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It’s an unfortunate reality, but businesses are just as susceptible to holiday fires as homes are — especially if they use extra decorations for the season. To help protect your business from a holiday fire disaster, the National Fire Prevention Association (NFPA) reminds you to put these prevention tips into practice.
Maintain your tree daily.
Placing a Christmas tree on the floor where customers can enjoy it is a great way to create a festive holiday environment they’ll love. If you’re doing this, it’s important to maintain your tree on a daily basis to prevent it from drying out. The NFPA warns that a dry tree can catch fire and burn faster than newspaper. To prevent this from happening, water it daily in its stand. Then, take it down as soon as there is evidence of drying out. There are also instructions for both natural and artificial holiday trees featured in NFPA 1, Fire Code, Chapter 12 and NFPA 101, Life Safety Code, Chapter 10. The 2021 editions of both Codes were updated to include the specific fire test requirements, as well as other guidelines for how to safely include Christmas trees in your business.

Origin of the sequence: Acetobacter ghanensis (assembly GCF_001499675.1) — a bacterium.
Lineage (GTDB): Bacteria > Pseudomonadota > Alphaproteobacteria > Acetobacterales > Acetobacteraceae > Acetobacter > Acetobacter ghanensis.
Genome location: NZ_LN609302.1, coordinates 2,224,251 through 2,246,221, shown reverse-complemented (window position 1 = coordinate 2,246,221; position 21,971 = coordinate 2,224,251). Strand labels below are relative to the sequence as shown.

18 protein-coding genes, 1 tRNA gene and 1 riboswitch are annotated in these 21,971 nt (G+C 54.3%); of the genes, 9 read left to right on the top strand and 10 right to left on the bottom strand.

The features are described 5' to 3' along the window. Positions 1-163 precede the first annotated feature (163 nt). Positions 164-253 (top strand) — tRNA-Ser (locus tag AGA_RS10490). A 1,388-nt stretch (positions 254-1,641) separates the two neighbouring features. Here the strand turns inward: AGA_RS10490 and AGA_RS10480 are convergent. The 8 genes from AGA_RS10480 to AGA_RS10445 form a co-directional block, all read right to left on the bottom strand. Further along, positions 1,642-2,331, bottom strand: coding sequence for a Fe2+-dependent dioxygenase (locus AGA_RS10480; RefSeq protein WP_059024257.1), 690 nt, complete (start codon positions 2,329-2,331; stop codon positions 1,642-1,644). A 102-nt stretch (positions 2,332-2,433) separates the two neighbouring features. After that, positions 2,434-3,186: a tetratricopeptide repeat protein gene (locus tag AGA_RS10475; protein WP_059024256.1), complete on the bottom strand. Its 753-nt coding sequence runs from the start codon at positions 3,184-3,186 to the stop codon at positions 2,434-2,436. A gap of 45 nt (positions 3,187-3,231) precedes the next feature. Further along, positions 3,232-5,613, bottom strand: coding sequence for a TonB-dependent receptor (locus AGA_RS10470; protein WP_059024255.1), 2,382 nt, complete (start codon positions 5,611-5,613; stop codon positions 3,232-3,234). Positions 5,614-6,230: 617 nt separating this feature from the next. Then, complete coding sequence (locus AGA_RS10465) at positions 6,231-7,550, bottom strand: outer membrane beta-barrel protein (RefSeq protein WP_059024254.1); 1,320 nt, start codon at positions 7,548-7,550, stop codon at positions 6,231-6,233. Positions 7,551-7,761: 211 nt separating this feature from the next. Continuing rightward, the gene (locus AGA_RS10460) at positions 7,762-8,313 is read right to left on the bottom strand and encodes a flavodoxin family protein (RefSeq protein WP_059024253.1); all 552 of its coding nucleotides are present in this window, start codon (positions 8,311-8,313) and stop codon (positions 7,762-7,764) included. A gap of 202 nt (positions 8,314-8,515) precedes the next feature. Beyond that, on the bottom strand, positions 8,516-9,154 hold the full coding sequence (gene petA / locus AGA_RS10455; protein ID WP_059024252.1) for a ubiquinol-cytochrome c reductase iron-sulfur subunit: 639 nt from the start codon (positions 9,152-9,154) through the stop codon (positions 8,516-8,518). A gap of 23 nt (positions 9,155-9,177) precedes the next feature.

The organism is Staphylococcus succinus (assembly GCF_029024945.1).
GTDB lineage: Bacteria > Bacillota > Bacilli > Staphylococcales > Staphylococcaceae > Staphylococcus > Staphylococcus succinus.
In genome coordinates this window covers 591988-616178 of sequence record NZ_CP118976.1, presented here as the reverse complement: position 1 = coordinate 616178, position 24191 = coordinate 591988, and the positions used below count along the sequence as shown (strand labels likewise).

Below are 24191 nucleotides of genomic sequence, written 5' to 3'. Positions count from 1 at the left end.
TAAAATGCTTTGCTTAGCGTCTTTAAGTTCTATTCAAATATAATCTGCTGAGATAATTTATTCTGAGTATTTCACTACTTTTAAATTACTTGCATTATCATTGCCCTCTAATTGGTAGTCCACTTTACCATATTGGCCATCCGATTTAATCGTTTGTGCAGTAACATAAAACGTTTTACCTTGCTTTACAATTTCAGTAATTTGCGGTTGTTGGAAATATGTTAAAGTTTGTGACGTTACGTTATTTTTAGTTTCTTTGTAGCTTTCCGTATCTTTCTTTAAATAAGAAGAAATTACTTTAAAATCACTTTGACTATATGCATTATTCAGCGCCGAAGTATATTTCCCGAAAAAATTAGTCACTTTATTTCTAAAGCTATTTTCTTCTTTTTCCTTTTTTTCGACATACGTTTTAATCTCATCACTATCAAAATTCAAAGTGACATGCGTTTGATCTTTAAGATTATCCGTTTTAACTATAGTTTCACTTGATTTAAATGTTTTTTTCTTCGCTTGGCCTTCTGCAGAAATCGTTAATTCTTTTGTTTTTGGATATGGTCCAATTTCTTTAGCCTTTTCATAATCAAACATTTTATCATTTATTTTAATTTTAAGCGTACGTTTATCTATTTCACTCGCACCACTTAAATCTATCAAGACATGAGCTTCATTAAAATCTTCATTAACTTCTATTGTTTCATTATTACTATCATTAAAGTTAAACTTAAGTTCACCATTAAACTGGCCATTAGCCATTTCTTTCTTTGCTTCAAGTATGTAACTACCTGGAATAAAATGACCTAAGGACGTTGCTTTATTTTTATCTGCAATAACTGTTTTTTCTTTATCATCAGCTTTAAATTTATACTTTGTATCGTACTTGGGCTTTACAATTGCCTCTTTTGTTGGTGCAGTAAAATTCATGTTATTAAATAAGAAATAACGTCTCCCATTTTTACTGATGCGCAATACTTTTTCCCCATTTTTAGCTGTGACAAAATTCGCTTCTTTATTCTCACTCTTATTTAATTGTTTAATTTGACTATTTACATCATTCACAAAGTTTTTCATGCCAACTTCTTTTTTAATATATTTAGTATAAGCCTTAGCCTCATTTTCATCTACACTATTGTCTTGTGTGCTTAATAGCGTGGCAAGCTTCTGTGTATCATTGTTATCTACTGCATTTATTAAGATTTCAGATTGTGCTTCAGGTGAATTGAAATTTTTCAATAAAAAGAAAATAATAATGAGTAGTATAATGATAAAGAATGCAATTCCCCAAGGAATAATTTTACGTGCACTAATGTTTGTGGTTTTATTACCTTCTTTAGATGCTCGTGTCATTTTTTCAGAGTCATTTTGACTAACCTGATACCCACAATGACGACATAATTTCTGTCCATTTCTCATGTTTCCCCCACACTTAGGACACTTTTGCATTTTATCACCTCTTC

Keep decorations away from heat.
Even when your tree is kept watered, it can be at risk of catching fire — that is, if it’s located too close to any source of electricity or heat. The NFPA reported that in one-fifth of Christmas tree fires, some type of heat source, such as a lit candle or electrical equipment, was too close to the tree. No matter how moist your tree is, never place it close to a heat source. With this in mind, keep your tree at least three feet away from heat sources like fireplaces, radiators, space heaters, candles and heat vents.
Be careful with your lights.
Holiday lights can provide a wonderful atmosphere, but they need to be used with caution. The NFPA recommends reducing the risk of holiday lights leading to a fire by:
- Only buying lights that are listed by UL or another qualified testing laboratory (this should be clearly identified on the package).
- Only using the right lights for the right environment: indoor lights for indoors and outdoor lights for outdoors. If indoor lights are used outdoors, they become a risk because they lack the necessary weather resistance to be outside.
- Only using lights that are in operable condition. If your lights have worn cords, broken cords or missing/loose bulb connections, they are no longer safe.
- Only using the number of light strands that can safely be connected. The manufacturer should provide this information on the package.
- Only using your lights during business hours. Before you leave for the night, turn your lights off.
- Only using your lights until New Year’s. After the holiday season is over, bring outdoor lights indoors and store them safely. You want them to stay in good condition for next year.
The holiday season should be safe, festive and fun. To help make it that way for yourself, your staff and your customers, put these tips into practice and avoid a holiday fire disaster.
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